Factors that predispose to pharmacological ADRs include dose, drug formulation, pharmacokinetic or pharmacodynamic abnormalities, and drug interactions. The metabolic conversion of drugs to chemically reactive prod* It appears that these definitions have become more qualitative in nature over time. ucts is now established as a prerequisite for many idiosyncratic drug reactions. Increased levels of reactive drug metabolites (RDMs), their impaired detoxification, or decreased cellular tions—glucoronidation, acetylation, demethylation, etc.), defense against reactive drug products appears to be an imporexhibit common polymorphism at the genomic level (Evans tant initiating factor (Pirmohamed et al., 1996; Hess and Rieder, and Relling, 1999). Among the important enzyme families that 1997). Oxidative RDMs are found in organs and cells preferentake part in the process are CYPs and N-acetyltransferases tially affected by idiosyncratic drug reactions (Gruchalla, 2000). (NATs) (see "Cardiovascular drug metabolism"). Apart from the documented genetic risk factors for the IMMUNOLOGICAL FACTORS development of ADRs, other risk factors include a history of previous adverse reaction, multiple medications, liver and The immune events are less-well-characterized (Shapiro and renal disease, and female gender. Sex may influence pharmaShear, 1996). Theories for the induction of immune-mediated cokinetics, drug utilization, and susceptibility to and presentaevents to drugs, their metabolites, or changes caused by these tion/detection of ADRs. Factors that may explain the higher substances include the 'hapten' and the 'danger' hypotheses adverse event rate observed in female patients include phar(Uetrecht, 1999). The 'hapten' hypothesis proposes that RDMs macodynamic factors, hormonal influences, reporting bias, and bind irreversibly to proteins or other macromolecules that are increased use of medications (Tran et al., 1998). perceived as foreign and then induce an immune response. According to the 'danger' hypothesis, the immune system DIAGNOSTIC WORK-UP IN THE DENTAL OFFICE responds with tolerance to most antigens, and a 'danger signal' rather than the 'foreignness' of the antigen triggers an immune A detailed drug history—including all prescription and nonresponse. The exact nature and range of stimuli that can act as prescription drugs, herbal treatments, and other remedies danger signals remain to be determined but are likely to (vitamins, minerals, and homeopathic agents)—should be include cell damage (Uetrecht, 1999). obtained during the diagnostic work-up. These supplements may cause unexpected toxicity by themselves or through interGENETIC FACTORS action with drugs, resulting in increased or decreased pharmacological or toxicological effects of either component (FughThere is a growing body of literature on the possible associaBerman, 2000; Ozdemir et al., 2001). In addition, the clinician tion between pharmacogenetic polymorphism and ADRs. needs to know the doses of all medications, timing of medicaUnderlying the person-to-person (phenotypic) differences in tion(s) as it relates to the onset of reaction, and concurrent disthe safety of a drug within a population are genotypic polyeases (e.g., renal failure, hepatitis, bowel disease) that could morphisms of key enzymes and proteins (Evans and Relling, lead to alteration in drug excretion, absorption, or metabolism. 1999; Ingelman-Sundberg, 2001). In this context, pharmacoFinally, it is important that the clinician be familiar with the genomics refers to the entire spectrum of genes that determine various types of adverse reactions that a particular drug may drug behavior and sensitivity, whereas pharmacokinetics is elicit. In many instances, this task is not so simple, since a drug used to define the narrower spectrum of inherited differences can be responsible for causing a range of reactions, some of in drug metabolism and disposition (Evans and Relling, 1999). which can be attributed to its pharmacological properties, and There is genetic variability in drug absorption, metabolism, others to its immunological properties (Gruchalla, 2000). With and disposition, and in drug interactions with receptors regard to ODRs, the matter is complicated by the fact that they (Ozdemir et al., 2001). All of the major human enzymes responare not currently reported as a group per se, but rather are sible for modification of functional groups by oxidation, included among several organ groups (e.g., gastrointestinal, hydroxylation, etc. (classified as phase I reactions), or conjugadermatological, hematological, neurological). tion with endogenous constituents (classified as phase II reac15(1):28-46 (2004)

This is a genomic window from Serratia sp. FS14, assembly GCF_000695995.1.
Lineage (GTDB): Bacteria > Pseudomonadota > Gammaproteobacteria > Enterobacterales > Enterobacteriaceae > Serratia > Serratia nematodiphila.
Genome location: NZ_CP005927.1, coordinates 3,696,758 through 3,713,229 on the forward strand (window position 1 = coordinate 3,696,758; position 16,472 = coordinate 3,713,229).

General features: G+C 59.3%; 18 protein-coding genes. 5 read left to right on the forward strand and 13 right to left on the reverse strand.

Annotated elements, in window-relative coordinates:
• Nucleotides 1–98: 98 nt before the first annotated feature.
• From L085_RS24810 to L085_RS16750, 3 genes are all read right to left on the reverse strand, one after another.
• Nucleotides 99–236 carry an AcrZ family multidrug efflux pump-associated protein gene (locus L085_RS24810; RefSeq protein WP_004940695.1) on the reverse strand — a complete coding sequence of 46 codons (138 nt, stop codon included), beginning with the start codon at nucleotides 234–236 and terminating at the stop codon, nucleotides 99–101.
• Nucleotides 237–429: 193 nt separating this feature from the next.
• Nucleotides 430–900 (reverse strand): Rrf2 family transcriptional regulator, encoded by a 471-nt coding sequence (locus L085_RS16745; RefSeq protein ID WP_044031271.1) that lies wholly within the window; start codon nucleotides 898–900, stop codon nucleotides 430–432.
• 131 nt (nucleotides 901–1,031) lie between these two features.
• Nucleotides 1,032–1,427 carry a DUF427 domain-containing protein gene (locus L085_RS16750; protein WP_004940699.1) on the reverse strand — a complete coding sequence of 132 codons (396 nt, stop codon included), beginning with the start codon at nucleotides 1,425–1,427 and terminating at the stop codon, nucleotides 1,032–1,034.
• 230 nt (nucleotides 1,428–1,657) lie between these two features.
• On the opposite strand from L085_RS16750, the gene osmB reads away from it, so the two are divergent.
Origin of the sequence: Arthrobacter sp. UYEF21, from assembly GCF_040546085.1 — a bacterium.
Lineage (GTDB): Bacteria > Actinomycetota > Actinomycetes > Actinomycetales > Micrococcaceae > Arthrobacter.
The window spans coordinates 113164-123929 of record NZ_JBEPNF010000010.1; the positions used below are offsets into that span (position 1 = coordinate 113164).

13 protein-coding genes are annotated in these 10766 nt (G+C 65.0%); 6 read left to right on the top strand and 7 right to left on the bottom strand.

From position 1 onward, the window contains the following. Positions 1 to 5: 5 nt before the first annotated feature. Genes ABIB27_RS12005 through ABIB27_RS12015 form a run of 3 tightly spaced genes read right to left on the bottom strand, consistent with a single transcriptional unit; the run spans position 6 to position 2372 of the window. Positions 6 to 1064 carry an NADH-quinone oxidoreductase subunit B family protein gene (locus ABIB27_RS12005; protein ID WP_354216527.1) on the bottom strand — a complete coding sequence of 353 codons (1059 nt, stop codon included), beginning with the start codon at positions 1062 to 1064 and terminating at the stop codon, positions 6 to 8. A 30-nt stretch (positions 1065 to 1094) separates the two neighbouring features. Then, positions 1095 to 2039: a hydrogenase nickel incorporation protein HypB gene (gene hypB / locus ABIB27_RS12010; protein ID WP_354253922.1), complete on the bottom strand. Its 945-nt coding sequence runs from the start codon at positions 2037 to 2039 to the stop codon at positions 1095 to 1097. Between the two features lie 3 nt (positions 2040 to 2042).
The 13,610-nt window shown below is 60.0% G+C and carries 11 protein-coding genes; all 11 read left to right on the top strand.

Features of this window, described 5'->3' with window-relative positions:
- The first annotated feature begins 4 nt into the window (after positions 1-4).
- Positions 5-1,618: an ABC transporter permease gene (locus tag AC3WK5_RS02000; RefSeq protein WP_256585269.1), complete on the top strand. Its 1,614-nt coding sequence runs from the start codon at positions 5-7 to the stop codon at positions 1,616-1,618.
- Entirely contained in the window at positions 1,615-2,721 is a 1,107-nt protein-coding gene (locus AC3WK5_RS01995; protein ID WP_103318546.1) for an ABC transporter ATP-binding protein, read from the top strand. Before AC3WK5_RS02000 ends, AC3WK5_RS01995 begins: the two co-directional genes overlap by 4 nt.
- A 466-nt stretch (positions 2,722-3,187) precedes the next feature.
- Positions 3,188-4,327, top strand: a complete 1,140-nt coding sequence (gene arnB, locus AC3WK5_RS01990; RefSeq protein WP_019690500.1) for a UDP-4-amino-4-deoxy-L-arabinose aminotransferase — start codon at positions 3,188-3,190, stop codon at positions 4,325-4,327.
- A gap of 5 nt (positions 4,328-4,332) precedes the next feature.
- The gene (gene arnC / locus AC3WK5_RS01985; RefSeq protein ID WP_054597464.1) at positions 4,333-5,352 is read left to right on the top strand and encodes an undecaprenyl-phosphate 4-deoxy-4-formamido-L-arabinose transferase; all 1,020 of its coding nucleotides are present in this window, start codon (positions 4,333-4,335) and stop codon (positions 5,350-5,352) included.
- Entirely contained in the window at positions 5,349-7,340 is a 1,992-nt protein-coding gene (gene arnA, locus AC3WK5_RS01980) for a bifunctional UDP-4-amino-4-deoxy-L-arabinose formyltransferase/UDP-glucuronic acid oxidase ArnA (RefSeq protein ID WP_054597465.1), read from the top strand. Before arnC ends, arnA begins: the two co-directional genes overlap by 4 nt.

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Cardiovascular Drugs Several drug classes are used to treat hypertension and/or arrhythmias: diuretics (thiazides, loop diuretics, potassiumsparing diuretics), peripheral and central adrenergic inhibitors, alpha-adrenergic blockers, beta-adrenergic blockers (BAB), combined alpha- and beta-adrenergic blockers, direct vasodilators, calcium-channel blockers (CCB), ACE inhibitors (ACEI), angiotensin II receptor blockers (ARB), and hypolipidemic drugs (e.g., statins). Drugs used for the treatment of cardiovascular disease were implicated in ADRs by about 3% of the 2367 patients seen in an ADR clinic, and there were no significant differences in reports by male and female patients (Tran et al., 1998). In a study of patients (n = 9210) who could not tolerate ACEIs, there were significant sex-related differences in the use of CVDs (Shah et al., 2000). ACEIs, nitrates, aspirin, warfarin, and antiarrhythmic medications were used to a lesser extent by women,